EcoArts Walk, Lake County, N. California. Reflections.
by Janet Grace Riehl
I once cried during a critique.
It was an MFA upper-level course in visual storytelling taught by two eminent photographers. I had petitioned to get into the course, arguing that my life experience fulfilled the lower-level entry requirement. I’d gotten in, participated, and then blown it by crying during a critique of my work. Before the next class the instructors ambushed me at the top of the stairs and strongly suggested, to the point where I felt threatened, that I drop the course.
To sit back and observe critique as a sociologist, anthropologist, or psychologist can be an entertaining pastime—as long as it’s not your own work on the table. I’m surprised there aren’t plays, comic strips, and situation comedies based on the stereotypical types that surface during critique: the Ding-Bat, the Sonorous Voice of God, the Professor, the Meanie, the Raconteur.
Unfortunately, critique—peer or professional—is rife with possibility for misuse, misunderstanding, and misery. In the very worst situations there can be a scoring of points that turns the critique into a virtual blood sport. The writer’s work takes backseat to the critiquer’s social and personal agendas. Small wonder that some writers dread the very word.
Critique. For myself, I dreaded it. I hated it. I learned from it.
Fortunately, after the disastrous experience in the photography class, I had the joy of encountering a teacher, Betsy Davids, who fully understood the meaning of critique and its purpose. She regarded critique as a form of appreciation, a time of joining with the piece and giving back to the artist who created it.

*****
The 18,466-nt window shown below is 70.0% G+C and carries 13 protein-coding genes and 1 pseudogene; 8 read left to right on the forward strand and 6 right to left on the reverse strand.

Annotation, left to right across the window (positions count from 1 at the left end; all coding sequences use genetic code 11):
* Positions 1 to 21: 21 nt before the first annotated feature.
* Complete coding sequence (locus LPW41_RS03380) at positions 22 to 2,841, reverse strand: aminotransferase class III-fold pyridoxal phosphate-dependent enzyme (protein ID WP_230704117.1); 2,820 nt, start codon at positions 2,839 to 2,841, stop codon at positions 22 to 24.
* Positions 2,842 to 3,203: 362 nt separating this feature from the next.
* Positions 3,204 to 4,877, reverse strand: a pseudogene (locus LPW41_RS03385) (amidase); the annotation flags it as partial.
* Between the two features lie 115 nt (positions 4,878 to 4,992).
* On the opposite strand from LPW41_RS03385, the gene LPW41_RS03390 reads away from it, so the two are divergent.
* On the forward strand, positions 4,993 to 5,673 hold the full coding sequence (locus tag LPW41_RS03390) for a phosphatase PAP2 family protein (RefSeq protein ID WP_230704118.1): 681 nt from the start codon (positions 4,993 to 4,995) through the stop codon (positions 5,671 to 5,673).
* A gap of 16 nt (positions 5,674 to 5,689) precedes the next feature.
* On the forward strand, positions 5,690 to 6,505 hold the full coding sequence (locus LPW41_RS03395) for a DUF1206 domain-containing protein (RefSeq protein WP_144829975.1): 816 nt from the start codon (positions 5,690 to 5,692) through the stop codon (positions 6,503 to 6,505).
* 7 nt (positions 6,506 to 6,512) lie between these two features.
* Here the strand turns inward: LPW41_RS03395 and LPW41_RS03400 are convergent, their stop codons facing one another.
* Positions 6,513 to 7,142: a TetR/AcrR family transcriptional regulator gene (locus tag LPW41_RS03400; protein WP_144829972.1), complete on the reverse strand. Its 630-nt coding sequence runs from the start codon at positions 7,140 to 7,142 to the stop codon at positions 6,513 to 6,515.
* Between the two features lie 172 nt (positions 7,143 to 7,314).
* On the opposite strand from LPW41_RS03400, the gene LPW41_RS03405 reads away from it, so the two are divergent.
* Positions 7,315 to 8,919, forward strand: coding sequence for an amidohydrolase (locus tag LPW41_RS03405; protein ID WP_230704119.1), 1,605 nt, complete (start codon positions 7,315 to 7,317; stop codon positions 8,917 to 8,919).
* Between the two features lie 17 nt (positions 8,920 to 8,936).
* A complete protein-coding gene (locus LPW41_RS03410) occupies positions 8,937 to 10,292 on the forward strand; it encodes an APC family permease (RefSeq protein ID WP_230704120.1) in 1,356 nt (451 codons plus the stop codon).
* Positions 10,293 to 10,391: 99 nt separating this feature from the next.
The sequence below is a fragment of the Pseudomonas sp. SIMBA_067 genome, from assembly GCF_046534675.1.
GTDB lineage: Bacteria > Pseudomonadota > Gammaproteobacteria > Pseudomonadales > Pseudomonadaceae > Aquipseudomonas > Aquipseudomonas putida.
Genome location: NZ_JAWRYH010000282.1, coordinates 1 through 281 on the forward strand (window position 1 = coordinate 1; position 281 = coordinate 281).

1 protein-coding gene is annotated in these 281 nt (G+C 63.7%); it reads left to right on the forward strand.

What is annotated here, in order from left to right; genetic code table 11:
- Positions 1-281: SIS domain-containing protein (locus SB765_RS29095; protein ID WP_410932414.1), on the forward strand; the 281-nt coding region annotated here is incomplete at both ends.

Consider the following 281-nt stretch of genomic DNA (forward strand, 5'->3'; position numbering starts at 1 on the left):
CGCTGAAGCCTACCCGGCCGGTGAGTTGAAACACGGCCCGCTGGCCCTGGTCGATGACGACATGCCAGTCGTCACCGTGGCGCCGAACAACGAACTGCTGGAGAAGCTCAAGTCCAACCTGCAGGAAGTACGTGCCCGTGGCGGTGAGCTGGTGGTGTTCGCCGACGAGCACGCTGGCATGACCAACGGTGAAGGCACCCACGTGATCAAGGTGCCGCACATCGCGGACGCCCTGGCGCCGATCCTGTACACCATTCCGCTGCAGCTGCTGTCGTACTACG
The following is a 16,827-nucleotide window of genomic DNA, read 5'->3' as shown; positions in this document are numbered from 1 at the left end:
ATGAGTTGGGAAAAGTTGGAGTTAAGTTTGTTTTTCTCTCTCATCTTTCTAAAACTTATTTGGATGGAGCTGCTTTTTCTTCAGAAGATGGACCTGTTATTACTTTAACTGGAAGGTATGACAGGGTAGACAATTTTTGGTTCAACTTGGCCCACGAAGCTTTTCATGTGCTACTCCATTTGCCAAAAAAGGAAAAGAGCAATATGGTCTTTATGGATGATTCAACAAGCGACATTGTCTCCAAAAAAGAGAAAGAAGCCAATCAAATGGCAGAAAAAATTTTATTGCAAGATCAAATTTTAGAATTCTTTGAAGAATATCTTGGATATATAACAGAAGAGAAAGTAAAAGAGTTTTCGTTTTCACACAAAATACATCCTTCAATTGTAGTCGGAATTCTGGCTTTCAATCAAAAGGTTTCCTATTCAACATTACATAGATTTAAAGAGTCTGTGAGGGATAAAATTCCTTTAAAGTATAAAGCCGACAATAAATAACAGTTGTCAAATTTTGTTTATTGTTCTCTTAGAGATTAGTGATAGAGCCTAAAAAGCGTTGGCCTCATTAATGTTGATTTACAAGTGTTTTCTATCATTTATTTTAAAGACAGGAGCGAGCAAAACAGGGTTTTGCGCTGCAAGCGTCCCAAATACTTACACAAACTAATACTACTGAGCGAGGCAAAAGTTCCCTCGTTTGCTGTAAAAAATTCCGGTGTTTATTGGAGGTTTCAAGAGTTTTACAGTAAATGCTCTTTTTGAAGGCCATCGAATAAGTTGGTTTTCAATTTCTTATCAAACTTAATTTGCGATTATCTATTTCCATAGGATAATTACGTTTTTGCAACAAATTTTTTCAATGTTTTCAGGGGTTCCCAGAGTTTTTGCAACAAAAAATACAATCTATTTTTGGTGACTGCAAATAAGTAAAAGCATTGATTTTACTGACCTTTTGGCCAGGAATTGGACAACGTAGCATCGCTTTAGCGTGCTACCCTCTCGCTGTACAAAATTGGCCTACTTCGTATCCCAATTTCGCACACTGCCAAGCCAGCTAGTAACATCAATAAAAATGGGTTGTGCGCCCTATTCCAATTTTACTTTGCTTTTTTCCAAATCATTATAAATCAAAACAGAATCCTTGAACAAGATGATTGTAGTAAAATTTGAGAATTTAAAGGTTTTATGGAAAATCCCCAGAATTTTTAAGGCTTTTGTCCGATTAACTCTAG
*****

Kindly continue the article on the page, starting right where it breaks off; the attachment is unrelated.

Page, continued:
During critique she grew quiet and made the piece the object of contemplation. She then took the class on a tour of what she saw and how she responded to it. She responded to each element—texture, color, shape—and how it affected her feelings and body. Her response to our artwork was fully considered and intimate.
Betsy was there for us, not to make herself more grand. She was there to help us and to know our art and art making more fully. If there were goofs, gaps, or gaffes in our work, she knew how to point these out gently. Her responses inspired us to go back to the work and try to improve it.
Although Betsy was critiquing visual art, her process would have been equally beneficial for writing. Good critique focuses on the writing—not the writer, not the critiquer. Its purpose is to help the writer make her own work stronger. Ideally, there’s no place for chest thumping or ego massaging or denigration of the writer such as in the experience I related above.
Oh, and how did that incident turn out? I’m proud to say that I held my ground with the two professors, stayed on in the course, and earned an “A.”
In our next post (4.2) we’ll talk about how a group can best benefit individual writers.
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